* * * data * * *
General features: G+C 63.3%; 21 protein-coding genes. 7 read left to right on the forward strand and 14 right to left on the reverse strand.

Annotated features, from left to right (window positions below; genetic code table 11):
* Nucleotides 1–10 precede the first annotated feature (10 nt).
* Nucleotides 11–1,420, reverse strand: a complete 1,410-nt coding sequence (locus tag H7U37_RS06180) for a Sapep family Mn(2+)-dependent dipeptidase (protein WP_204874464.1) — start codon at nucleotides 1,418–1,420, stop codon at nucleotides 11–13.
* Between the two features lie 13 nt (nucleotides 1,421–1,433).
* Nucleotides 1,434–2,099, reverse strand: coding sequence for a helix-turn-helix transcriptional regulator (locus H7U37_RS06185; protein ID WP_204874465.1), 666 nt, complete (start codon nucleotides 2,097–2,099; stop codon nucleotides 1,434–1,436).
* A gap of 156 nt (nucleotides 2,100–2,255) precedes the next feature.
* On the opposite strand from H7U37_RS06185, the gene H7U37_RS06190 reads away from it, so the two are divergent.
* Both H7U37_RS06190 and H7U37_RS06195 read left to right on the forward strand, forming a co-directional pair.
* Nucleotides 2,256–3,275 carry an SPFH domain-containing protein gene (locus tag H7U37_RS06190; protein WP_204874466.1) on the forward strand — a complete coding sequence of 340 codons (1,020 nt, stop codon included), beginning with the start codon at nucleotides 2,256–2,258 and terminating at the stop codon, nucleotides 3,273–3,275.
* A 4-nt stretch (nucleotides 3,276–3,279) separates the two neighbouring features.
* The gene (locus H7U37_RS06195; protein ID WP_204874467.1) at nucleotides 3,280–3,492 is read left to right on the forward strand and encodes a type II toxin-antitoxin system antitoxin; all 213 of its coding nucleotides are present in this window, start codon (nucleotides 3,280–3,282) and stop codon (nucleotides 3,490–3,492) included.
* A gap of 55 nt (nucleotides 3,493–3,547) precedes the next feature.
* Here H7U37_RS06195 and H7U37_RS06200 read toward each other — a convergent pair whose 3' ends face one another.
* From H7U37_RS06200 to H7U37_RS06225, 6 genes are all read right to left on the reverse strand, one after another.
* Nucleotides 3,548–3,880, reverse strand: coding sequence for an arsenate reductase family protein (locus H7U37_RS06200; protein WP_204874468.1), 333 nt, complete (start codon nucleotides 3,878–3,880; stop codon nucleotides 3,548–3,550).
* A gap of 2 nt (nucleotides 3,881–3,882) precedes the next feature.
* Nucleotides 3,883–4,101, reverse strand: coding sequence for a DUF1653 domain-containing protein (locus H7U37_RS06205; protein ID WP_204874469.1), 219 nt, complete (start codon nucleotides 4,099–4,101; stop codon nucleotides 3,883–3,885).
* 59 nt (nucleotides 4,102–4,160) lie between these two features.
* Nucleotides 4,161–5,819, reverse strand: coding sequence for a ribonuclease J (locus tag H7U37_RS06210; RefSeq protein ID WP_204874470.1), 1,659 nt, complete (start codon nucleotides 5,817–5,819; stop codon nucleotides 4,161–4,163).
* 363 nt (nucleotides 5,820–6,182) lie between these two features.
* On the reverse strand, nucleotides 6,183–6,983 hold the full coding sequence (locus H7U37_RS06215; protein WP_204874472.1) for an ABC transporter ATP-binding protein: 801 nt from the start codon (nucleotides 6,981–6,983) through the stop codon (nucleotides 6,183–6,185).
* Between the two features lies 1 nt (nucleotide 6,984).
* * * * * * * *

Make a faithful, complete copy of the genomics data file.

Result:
General features: G+C 63.3%; 21 protein-coding genes. 7 read left to right on the forward strand and 14 right to left on the reverse strand.

Annotated features, from left to right (window positions below; genetic code table 11):
* Nucleotides 1–10 precede the first annotated feature (10 nt).
* Nucleotides 11–1,420, reverse strand: a complete 1,410-nt coding sequence (locus tag H7U37_RS06180) for a Sapep family Mn(2+)-dependent dipeptidase (protein WP_204874464.1) — start codon at nucleotides 1,418–1,420, stop codon at nucleotides 11–13.
* Between the two features lie 13 nt (nucleotides 1,421–1,433).
* Nucleotides 1,434–2,099, reverse strand: coding sequence for a helix-turn-helix transcriptional regulator (locus H7U37_RS06185; protein ID WP_204874465.1), 666 nt, complete (start codon nucleotides 2,097–2,099; stop codon nucleotides 1,434–1,436).
* A gap of 156 nt (nucleotides 2,100–2,255) precedes the next feature.
* On the opposite strand from H7U37_RS06185, the gene H7U37_RS06190 reads away from it, so the two are divergent.
* Both H7U37_RS06190 and H7U37_RS06195 read left to right on the forward strand, forming a co-directional pair.
* Nucleotides 2,256–3,275 carry an SPFH domain-containing protein gene (locus tag H7U37_RS06190; protein WP_204874466.1) on the forward strand — a complete coding sequence of 340 codons (1,020 nt, stop codon included), beginning with the start codon at nucleotides 2,256–2,258 and terminating at the stop codon, nucleotides 3,273–3,275.
* A 4-nt stretch (nucleotides 3,276–3,279) separates the two neighbouring features.
* The gene (locus H7U37_RS06195; protein ID WP_204874467.1) at nucleotides 3,280–3,492 is read left to right on the forward strand and encodes a type II toxin-antitoxin system antitoxin; all 213 of its coding nucleotides are present in this window, start codon (nucleotides 3,280–3,282) and stop codon (nucleotides 3,490–3,492) included.
* A gap of 55 nt (nucleotides 3,493–3,547) precedes the next feature.
* Here H7U37_RS06195 and H7U37_RS06200 read toward each other — a convergent pair whose 3' ends face one another.
* From H7U37_RS06200 to H7U37_RS06225, 6 genes are all read right to left on the reverse strand, one after another.
* Nucleotides 3,548–3,880, reverse strand: coding sequence for an arsenate reductase family protein (locus H7U37_RS06200; protein WP_204874468.1), 333 nt, complete (start codon nucleotides 3,878–3,880; stop codon nucleotides 3,548–3,550).
* A gap of 2 nt (nucleotides 3,881–3,882) precedes the next feature.
* Nucleotides 3,883–4,101, reverse strand: coding sequence for a DUF1653 domain-containing protein (locus H7U37_RS06205; protein ID WP_204874469.1), 219 nt, complete (start codon nucleotides 4,099–4,101; stop codon nucleotides 3,883–3,885).
* 59 nt (nucleotides 4,102–4,160) lie between these two features.
* Nucleotides 4,161–5,819, reverse strand: coding sequence for a ribonuclease J (locus tag H7U37_RS06210; RefSeq protein ID WP_204874470.1), 1,659 nt, complete (start codon nucleotides 5,817–5,819; stop codon nucleotides 4,161–4,163).
* 363 nt (nucleotides 5,820–6,182) lie between these two features.
* On the reverse strand, nucleotides 6,183–6,983 hold the full coding sequence (locus H7U37_RS06215; protein WP_204874472.1) for an ABC transporter ATP-binding protein: 801 nt from the start codon (nucleotides 6,981–6,983) through the stop codon (nucleotides 6,183–6,185).
* Between the two features lies 1 nt (nucleotide 6,984).